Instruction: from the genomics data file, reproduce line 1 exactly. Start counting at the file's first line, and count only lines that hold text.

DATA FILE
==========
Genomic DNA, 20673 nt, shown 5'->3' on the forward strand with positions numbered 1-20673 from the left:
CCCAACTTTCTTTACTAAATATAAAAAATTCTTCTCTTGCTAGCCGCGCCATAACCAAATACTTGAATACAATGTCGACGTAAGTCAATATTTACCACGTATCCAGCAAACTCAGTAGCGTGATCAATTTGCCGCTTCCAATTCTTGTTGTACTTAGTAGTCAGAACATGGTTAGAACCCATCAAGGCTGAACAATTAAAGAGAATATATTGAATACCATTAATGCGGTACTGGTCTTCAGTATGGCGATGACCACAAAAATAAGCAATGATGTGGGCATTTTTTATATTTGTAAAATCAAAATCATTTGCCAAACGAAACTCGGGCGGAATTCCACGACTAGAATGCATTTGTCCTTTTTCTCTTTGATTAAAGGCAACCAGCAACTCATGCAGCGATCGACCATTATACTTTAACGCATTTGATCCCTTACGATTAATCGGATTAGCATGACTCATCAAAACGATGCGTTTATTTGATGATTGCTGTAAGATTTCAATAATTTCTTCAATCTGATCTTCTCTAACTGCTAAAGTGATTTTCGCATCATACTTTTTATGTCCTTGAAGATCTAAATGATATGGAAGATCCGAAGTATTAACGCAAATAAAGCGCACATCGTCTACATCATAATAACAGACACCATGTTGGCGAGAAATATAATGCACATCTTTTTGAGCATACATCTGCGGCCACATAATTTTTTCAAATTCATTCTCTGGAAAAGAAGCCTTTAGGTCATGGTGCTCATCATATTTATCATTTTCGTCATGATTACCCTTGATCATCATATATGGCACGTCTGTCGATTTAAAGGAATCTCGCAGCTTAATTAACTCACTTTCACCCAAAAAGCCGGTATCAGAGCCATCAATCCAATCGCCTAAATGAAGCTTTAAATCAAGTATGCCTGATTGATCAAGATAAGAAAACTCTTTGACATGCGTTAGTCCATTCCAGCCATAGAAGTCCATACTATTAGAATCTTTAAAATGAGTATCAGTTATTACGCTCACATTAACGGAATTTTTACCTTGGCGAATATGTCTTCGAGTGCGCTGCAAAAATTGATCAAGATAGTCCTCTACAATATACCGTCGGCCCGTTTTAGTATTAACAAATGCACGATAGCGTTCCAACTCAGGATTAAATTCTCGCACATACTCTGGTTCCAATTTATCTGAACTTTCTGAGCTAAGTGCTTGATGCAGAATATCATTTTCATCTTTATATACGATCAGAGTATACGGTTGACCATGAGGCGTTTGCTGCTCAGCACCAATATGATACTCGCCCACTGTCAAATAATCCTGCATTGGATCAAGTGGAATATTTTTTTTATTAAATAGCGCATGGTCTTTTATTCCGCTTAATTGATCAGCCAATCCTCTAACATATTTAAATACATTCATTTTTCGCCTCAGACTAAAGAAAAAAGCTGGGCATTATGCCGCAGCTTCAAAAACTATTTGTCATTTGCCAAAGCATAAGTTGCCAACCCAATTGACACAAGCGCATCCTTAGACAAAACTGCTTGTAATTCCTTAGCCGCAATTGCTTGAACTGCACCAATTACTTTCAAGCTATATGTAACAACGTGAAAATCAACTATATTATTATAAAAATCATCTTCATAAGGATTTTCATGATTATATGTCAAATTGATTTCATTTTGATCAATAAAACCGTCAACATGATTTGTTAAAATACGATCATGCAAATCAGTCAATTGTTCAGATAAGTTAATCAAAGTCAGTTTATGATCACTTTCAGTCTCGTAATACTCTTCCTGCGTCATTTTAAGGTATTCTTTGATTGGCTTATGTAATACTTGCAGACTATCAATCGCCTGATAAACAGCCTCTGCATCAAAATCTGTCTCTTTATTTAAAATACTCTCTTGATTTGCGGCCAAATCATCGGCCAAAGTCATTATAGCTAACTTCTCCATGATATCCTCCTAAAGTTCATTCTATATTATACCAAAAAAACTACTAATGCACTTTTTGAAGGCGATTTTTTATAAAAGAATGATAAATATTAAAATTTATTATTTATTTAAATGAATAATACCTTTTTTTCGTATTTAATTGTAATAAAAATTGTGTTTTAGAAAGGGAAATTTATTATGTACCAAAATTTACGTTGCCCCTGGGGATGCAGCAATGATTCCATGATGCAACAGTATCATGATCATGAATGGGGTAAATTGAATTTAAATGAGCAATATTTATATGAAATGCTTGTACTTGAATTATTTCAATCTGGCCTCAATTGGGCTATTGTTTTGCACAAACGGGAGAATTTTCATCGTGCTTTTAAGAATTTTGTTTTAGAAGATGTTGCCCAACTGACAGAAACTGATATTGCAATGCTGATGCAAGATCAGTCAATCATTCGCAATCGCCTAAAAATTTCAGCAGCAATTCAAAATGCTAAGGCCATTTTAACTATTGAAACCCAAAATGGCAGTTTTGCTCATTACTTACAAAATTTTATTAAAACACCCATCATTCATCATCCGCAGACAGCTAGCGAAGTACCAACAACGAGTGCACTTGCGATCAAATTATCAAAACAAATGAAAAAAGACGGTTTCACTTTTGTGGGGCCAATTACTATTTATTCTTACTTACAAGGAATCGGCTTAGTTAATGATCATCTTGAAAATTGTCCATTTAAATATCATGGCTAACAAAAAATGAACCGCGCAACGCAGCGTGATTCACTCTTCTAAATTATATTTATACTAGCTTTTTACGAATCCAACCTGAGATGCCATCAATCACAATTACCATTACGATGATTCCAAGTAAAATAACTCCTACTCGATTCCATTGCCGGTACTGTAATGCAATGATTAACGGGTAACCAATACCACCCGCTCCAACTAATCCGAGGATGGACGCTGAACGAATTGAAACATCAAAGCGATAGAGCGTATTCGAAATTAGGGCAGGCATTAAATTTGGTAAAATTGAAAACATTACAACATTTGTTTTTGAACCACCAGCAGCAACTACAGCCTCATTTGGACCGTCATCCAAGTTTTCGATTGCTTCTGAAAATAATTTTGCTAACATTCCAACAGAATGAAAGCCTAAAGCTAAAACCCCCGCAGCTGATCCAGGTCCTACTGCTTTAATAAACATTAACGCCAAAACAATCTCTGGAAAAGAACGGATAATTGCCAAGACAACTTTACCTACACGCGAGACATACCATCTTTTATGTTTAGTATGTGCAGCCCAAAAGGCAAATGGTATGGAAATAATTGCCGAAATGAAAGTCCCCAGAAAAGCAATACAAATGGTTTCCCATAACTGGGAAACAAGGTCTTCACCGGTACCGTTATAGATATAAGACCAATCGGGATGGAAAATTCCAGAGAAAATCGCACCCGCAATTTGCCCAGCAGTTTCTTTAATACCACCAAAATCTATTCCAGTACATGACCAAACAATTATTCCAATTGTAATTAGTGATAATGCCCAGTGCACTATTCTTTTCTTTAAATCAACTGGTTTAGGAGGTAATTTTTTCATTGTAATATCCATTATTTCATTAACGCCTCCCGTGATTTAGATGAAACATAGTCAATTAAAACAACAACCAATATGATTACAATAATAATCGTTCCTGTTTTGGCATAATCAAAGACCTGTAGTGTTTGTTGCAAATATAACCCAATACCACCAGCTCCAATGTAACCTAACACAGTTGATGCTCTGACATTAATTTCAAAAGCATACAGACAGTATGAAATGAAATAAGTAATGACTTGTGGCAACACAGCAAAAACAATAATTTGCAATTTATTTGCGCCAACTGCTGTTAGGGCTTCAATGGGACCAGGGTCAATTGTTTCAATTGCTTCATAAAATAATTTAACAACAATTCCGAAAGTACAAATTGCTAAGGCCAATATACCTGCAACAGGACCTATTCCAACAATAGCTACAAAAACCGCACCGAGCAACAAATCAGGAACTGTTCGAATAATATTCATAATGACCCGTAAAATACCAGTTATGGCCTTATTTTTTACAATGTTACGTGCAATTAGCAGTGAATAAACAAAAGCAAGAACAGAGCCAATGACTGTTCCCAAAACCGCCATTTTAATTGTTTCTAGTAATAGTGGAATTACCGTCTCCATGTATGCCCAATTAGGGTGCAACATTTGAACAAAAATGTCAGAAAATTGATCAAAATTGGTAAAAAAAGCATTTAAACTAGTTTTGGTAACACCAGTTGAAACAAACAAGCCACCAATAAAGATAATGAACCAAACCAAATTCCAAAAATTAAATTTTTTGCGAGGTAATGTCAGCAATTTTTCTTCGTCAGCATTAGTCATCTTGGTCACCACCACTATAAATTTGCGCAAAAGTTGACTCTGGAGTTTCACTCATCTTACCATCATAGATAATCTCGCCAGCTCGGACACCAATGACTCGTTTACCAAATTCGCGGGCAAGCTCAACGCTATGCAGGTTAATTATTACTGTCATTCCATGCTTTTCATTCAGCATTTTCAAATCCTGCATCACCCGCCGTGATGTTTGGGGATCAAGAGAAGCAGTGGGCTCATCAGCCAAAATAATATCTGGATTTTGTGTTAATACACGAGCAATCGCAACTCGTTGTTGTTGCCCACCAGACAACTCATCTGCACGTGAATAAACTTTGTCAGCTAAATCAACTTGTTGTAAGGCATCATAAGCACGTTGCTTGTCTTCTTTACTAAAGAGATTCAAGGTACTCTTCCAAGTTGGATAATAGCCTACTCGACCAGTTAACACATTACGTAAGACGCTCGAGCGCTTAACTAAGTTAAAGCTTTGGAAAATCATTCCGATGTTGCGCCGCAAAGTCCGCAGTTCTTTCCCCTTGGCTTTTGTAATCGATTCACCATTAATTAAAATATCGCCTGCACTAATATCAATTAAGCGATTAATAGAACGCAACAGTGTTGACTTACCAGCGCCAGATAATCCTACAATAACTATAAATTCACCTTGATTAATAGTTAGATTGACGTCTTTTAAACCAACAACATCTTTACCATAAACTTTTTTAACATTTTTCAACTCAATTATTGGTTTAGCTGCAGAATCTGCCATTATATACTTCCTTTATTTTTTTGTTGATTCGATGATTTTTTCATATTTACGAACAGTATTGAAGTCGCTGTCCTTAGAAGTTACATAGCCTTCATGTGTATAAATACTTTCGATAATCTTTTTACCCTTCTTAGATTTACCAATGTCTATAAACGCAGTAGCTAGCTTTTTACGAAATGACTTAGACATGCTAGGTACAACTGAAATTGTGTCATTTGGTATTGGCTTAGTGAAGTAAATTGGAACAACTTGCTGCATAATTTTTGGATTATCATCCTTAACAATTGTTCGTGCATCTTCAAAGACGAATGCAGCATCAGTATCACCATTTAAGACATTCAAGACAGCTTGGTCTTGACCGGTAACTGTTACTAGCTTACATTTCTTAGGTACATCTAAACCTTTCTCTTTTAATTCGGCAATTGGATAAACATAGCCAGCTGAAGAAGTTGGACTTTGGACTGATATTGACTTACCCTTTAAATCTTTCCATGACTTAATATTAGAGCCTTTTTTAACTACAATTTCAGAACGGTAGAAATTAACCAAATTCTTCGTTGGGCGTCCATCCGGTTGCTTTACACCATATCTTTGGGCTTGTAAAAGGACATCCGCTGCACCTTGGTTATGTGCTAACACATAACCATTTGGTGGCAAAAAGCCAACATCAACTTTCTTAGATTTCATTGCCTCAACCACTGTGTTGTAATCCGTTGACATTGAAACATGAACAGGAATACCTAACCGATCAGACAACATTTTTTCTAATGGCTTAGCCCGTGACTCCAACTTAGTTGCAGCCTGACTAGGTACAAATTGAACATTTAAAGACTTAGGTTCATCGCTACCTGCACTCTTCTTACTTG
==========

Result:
Genomic DNA, 20673 nt, shown 5'->3' on the forward strand with positions numbered 1-20673 from the left: